Prerequisites

  1. You must configure an IAM Role for AWS CloudTrail to assume so that it can deliver events to your CloudWatch Logs log group. For more information about how to do this, refer to the AWS CloudTrail documentation. I’ll refer to this role as the CloudTrail role.
  2. To deploy the Lambda function, you must configure an IAM Role for the Lambda function to assume. I’ll refer to this role as the Lambda execution role. The following sample policy includes the permissions that you’ll assign to it for this example. Please replace <CloudTrail_CloudWatchLogs_Role> with the CloudTrail role that you created in the previous step. Depending on your use case, you can restrict this IAM policy further to grant least privilege, which is a recommended IAM Best Practice.

{
    "Version": "2012-10-17",
    "Statement": [
        {
            "Effect": "Allow",
            "Action": [
                "logs:CreateLogGroup",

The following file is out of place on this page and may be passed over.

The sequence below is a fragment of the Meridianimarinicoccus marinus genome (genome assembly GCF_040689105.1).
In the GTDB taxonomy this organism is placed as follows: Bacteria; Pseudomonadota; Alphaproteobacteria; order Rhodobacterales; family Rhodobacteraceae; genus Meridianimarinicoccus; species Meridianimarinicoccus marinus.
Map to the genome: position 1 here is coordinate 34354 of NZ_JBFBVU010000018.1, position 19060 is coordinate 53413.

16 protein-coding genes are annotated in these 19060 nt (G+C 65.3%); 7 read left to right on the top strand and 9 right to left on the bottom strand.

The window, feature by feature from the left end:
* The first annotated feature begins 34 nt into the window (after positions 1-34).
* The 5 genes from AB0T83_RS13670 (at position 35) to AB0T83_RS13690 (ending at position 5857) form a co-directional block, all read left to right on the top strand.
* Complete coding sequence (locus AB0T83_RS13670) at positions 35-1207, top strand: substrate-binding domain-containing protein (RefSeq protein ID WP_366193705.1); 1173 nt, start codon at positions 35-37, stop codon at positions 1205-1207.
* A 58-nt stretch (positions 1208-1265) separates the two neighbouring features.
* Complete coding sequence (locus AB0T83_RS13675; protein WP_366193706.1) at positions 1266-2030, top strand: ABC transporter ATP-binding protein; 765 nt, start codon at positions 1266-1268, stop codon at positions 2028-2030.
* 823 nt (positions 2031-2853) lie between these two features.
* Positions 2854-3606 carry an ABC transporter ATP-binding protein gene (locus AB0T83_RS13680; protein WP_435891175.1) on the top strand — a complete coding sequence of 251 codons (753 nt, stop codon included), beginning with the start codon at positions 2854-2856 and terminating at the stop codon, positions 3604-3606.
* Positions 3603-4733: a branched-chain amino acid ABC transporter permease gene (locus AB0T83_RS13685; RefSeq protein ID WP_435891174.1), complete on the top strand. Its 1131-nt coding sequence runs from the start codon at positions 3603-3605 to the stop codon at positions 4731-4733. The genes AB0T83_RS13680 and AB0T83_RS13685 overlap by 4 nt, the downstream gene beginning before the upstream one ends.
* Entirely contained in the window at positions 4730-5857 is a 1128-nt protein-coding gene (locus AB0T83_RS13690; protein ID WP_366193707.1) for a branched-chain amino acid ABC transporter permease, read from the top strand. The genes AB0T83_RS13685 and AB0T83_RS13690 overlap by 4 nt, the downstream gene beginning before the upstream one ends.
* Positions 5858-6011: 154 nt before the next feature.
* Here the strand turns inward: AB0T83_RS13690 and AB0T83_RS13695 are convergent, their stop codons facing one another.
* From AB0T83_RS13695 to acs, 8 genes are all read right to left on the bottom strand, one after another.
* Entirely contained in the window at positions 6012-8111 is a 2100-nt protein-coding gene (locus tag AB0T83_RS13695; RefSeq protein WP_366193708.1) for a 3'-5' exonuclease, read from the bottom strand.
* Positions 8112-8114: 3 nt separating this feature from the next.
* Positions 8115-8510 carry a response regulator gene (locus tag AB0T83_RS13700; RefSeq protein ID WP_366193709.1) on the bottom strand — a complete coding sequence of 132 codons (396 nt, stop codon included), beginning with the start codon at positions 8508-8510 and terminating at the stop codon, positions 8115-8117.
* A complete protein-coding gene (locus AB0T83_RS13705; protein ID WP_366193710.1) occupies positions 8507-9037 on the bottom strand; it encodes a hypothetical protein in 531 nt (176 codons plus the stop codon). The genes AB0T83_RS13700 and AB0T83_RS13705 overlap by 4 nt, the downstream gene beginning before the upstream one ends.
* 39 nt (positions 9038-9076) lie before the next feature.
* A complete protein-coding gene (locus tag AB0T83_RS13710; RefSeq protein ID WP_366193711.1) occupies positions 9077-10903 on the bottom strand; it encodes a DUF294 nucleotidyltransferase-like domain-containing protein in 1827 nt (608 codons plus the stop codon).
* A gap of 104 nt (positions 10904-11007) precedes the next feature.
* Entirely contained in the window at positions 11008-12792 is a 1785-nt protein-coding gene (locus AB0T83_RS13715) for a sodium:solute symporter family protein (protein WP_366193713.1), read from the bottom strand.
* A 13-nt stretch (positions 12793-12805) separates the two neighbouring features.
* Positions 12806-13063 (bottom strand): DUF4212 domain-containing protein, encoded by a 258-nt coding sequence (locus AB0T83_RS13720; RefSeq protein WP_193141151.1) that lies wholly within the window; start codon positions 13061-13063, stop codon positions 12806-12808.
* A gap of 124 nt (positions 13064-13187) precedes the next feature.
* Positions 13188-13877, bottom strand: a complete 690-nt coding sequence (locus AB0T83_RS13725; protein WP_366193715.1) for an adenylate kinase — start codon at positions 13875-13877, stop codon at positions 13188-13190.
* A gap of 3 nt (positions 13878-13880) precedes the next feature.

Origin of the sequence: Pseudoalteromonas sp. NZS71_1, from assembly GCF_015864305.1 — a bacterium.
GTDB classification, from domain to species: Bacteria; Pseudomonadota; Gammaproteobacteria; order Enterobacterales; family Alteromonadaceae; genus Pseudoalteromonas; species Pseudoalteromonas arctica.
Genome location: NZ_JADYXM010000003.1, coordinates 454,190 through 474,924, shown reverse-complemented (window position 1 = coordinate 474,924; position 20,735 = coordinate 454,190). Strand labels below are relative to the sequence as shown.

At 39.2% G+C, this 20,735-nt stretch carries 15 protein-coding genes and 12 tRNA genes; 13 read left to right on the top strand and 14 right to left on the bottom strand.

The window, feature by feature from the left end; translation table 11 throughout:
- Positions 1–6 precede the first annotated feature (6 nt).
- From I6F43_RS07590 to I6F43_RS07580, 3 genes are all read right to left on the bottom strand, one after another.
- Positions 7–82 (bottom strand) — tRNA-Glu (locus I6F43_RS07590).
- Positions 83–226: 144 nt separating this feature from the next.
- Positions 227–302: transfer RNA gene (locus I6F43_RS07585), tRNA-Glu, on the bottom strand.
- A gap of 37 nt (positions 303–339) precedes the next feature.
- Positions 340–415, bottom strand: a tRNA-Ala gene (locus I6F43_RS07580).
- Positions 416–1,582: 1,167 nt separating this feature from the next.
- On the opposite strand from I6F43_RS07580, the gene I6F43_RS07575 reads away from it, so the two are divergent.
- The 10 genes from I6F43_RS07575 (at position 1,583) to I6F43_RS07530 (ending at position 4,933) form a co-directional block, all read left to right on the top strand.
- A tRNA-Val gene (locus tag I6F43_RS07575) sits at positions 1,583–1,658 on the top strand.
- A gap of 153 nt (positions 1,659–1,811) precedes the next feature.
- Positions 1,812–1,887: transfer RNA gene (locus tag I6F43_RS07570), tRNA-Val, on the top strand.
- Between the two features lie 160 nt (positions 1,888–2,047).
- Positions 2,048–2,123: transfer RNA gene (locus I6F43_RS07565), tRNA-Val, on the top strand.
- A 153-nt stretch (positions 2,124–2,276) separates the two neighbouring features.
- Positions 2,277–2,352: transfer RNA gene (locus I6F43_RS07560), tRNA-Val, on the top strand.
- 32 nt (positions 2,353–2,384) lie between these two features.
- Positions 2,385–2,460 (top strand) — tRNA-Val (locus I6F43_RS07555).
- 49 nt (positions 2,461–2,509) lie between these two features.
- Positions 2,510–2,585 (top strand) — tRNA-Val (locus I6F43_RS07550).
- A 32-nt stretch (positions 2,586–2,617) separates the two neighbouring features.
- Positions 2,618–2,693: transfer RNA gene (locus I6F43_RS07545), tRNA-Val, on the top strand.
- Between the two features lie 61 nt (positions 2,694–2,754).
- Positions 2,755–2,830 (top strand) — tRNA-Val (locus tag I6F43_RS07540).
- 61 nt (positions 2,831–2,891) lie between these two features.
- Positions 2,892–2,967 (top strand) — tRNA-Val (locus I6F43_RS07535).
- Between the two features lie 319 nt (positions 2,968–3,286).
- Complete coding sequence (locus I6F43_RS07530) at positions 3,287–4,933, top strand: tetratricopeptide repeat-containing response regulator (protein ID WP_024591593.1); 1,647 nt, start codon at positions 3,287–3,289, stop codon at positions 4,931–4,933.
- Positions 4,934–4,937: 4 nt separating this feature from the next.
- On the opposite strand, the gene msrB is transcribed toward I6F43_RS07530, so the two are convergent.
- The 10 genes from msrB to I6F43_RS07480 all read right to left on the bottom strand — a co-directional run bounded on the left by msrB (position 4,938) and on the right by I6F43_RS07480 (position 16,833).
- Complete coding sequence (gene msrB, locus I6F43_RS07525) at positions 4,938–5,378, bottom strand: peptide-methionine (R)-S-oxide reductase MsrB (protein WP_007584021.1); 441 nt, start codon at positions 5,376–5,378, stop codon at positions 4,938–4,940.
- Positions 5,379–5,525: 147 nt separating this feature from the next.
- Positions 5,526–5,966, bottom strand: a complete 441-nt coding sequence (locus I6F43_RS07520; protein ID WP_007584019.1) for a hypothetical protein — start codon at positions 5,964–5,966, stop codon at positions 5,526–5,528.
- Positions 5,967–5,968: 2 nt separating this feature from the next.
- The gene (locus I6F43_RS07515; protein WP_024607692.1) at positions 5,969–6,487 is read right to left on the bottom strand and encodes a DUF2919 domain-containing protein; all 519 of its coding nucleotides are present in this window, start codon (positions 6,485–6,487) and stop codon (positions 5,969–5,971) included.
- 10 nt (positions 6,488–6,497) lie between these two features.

"logs:CreateLogStream",
                "logs:PutLogEvents",
                "logs:DescribeLogGroups",
                "cloudtrail:UpdateTrail",
                "iam:GetRole"
            ],
            "Resource": "*"
        },
        {
            "Effect": "Allow",
            "Action": "iam:PassRole",
            "Resource": "arn:aws:iam::012345678910:role/<CloudTrail_CloudWatchLogs_Role>"
        }
    ]
}     

Solution deployment

  1. Create a custom action in AWS Security Hub and associate it with a CloudWatch Events rule that you configure for your Security Hub findings. Follow the instructions laid out in the Security Hub user guide for the exact steps to do this.
  2. Create a Lambda Function, which will complete the auto-remediation of the CIS 2.4 findings:
    1. Open the Lambda Console and select Create function.
    2. On the next page, choose Author from scratch.
    3. Under Basic information, enter a name for your function. For Runtime, select Python 3.7.
       
      Figure 5: Updating basic information to create the Lambda function

      Figure 5: Updating basic information to create the Lambda function

    4. Under Permissions, expand Choose or create an execution role.